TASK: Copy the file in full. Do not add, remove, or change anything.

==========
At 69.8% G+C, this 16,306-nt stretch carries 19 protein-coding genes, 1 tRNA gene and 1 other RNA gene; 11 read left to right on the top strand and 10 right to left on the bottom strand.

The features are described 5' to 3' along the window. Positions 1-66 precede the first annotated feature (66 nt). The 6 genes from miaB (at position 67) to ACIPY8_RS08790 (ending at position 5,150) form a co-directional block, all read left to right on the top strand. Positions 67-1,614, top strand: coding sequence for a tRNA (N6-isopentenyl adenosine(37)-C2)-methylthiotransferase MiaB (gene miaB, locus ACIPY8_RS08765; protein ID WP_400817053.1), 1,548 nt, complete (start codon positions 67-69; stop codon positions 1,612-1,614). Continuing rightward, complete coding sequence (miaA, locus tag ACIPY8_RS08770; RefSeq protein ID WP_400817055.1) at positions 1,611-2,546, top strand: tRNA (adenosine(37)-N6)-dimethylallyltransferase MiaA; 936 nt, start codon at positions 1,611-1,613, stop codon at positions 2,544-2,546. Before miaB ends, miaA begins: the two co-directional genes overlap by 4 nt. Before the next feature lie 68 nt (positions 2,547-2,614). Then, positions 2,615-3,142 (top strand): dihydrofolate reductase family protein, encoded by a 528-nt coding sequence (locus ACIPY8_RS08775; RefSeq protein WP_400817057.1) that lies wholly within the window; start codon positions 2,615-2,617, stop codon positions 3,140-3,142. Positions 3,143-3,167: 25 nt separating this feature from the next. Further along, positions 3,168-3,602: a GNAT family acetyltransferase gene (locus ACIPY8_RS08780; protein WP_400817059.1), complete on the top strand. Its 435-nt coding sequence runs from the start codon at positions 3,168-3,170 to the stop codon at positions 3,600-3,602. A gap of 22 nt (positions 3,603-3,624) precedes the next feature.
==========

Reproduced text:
At 69.8% G+C, this 16,306-nt stretch carries 19 protein-coding genes, 1 tRNA gene and 1 other RNA gene; 11 read left to right on the top strand and 10 right to left on the bottom strand.

The features are described 5' to 3' along the window. Positions 1-66 precede the first annotated feature (66 nt). The 6 genes from miaB (at position 67) to ACIPY8_RS08790 (ending at position 5,150) form a co-directional block, all read left to right on the top strand. Positions 67-1,614, top strand: coding sequence for a tRNA (N6-isopentenyl adenosine(37)-C2)-methylthiotransferase MiaB (gene miaB, locus ACIPY8_RS08765; protein ID WP_400817053.1), 1,548 nt, complete (start codon positions 67-69; stop codon positions 1,612-1,614). Continuing rightward, complete coding sequence (miaA, locus tag ACIPY8_RS08770; RefSeq protein ID WP_400817055.1) at positions 1,611-2,546, top strand: tRNA (adenosine(37)-N6)-dimethylallyltransferase MiaA; 936 nt, start codon at positions 1,611-1,613, stop codon at positions 2,544-2,546. Before miaB ends, miaA begins: the two co-directional genes overlap by 4 nt. Before the next feature lie 68 nt (positions 2,547-2,614). Then, positions 2,615-3,142 (top strand): dihydrofolate reductase family protein, encoded by a 528-nt coding sequence (locus ACIPY8_RS08775; RefSeq protein WP_400817057.1) that lies wholly within the window; start codon positions 2,615-2,617, stop codon positions 3,140-3,142. Positions 3,143-3,167: 25 nt separating this feature from the next. Further along, positions 3,168-3,602: a GNAT family acetyltransferase gene (locus ACIPY8_RS08780; protein WP_400817059.1), complete on the top strand. Its 435-nt coding sequence runs from the start codon at positions 3,168-3,170 to the stop codon at positions 3,600-3,602. A gap of 22 nt (positions 3,603-3,624) precedes the next feature.